The teaching of History reflects a keen awareness of the strands, strand units and principles of the revised curriculum for schools. In a sample of lessons effective teaching was observed. Pupils are encouraged to work as historians and to appreciate history as a series of interconnected events not as a simple list of facts. Their awareness of history was stimulated by project work, drama, the study of photographs and artefacts and the local environment. Timelines were displayed prominently in many classrooms and the concepts of continuity and change over time were given necessary emphasis. Commendable examples of projects encompassing the historical strands of life and society, work and culture, and eras of change and conflict are displayed in a number of classrooms. Pupils demonstrate good levels of interest in topics covered and discuss them with confidence. The programme allows pupils to critically examine significant events in their immediate past and to develop a deeper understanding of the local communities and of some major world events. History is integrated effectively with Geography, Music, poetry and Drama in some classrooms. 



The Geography curriculum is effectively mediated in Our Lady of Mercy N.S. Pupils are encouraged to act as geographers and show a commendable knowledge of the local environment and a growing sense of place. The breadth and balance of the curriculum presented is impressive and observed lessons were well delivered using a variety of resources and suitable teaching and learning strategies. The effective use of ICT was a notable feature of geography classes and the school’s involvement in the Green Schools Initiative is a commendable means of developing the strand on Environmental Awareness and Care.

The cultural diversity of the pupils is used as a means to develop an awareness and understanding of different customs, lifestyles and climates in other countries. The positive focus on intercultural education was a consistent feature in the whole-school approach to the teaching of Geography.



A vast array of resources is available to support the teaching of Science. Classes are presented in a stimulating manner and pupils are active partners in the learning process. The scientific skills of predicting, reasoning, experimenting and recording are given necessary emphasis and pupils enjoy science lessons which make provision for hands-on activities. Some teachers also make excellent use of the local environment.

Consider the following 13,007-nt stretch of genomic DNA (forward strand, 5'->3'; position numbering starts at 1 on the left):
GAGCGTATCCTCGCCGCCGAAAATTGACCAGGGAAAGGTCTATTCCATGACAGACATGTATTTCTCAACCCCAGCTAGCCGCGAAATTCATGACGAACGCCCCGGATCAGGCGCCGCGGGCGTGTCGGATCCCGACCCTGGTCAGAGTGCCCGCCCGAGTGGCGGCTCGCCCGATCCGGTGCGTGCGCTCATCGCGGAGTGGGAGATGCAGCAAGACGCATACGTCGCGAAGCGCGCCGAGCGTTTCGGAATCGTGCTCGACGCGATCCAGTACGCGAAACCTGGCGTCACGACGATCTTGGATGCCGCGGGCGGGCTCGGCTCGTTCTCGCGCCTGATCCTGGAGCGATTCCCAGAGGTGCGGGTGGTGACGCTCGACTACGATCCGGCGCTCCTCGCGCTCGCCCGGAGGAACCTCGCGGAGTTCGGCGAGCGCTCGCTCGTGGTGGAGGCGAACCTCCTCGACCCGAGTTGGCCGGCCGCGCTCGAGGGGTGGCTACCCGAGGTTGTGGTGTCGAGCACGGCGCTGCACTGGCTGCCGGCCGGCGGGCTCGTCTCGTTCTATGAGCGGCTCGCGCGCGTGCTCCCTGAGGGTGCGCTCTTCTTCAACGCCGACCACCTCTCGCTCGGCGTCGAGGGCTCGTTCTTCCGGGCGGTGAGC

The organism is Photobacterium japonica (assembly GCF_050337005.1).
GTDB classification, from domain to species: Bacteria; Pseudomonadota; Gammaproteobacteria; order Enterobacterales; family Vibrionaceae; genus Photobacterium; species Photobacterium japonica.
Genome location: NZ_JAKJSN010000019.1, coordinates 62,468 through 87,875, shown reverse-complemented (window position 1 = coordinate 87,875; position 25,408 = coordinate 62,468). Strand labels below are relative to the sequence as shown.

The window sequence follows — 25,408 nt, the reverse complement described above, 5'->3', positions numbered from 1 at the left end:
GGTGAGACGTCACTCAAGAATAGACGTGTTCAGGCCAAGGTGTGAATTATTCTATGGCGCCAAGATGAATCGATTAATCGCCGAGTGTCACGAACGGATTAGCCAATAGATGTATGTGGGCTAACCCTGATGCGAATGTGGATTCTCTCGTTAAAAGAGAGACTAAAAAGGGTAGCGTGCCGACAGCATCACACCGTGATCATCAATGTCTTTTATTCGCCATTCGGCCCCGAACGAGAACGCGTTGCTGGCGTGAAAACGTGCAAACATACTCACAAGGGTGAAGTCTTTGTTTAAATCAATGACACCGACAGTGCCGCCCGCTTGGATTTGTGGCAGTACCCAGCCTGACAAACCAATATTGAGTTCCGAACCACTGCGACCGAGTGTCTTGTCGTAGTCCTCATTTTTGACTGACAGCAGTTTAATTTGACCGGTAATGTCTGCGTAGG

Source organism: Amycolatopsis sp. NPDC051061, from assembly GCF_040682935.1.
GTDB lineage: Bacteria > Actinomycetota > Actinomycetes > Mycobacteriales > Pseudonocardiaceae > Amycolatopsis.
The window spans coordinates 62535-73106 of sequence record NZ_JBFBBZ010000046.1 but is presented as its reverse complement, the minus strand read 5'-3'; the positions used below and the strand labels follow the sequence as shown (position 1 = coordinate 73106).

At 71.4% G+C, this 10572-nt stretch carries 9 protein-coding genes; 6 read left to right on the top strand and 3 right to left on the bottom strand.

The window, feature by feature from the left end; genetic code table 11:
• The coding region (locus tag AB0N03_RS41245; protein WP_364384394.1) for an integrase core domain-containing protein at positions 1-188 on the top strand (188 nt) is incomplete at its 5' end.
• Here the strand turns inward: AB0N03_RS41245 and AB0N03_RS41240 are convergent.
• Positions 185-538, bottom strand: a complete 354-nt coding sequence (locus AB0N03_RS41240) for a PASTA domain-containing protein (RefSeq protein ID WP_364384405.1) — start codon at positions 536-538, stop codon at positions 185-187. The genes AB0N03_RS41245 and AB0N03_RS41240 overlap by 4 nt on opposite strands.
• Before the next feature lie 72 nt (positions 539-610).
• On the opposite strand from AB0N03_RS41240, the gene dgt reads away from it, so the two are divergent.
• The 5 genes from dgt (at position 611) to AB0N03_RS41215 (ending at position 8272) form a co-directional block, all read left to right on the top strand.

4.5 Arts Education


Visual Arts

The quality of visual arts activities is impressive and they provide pupils with opportunities for relaxation, expression, success, affirmation and enjoyment. Attractive visual arts displays are a feature of all classes and reflect a breadth and balance in the context of the strands of the curriculum. A suitable range of materials and media for making art is available to each class and pupils also have opportunities to look at and respond to works by famous artists. Classes are well managed and there is appropriate integration with other curricular areas.

It would further enhance good practice if art portfolios were maintained at each class level and passed on from year to year in order that progression and continuity is facilitated in the overall delivery of Visual Arts.



The music programme enables all pupils to participate in a wide range of enjoyable music-making activities, such as performing, listening, responding and identification of rhythmic patterns. A considerable range of musical expertise is available within the school and many teachers are to be commended for their individual and collective efforts to promote Music in a whole-school context. A range of appropriate songs is taught at all class levels and musical literacy is developed incrementally. Pupils perform at a range of local events such as Christmas Mass, Christmas Concerts, St Patrick’s Day Parade and end of year school concerts. Senior classes display confidence and competence in performing on the recorder.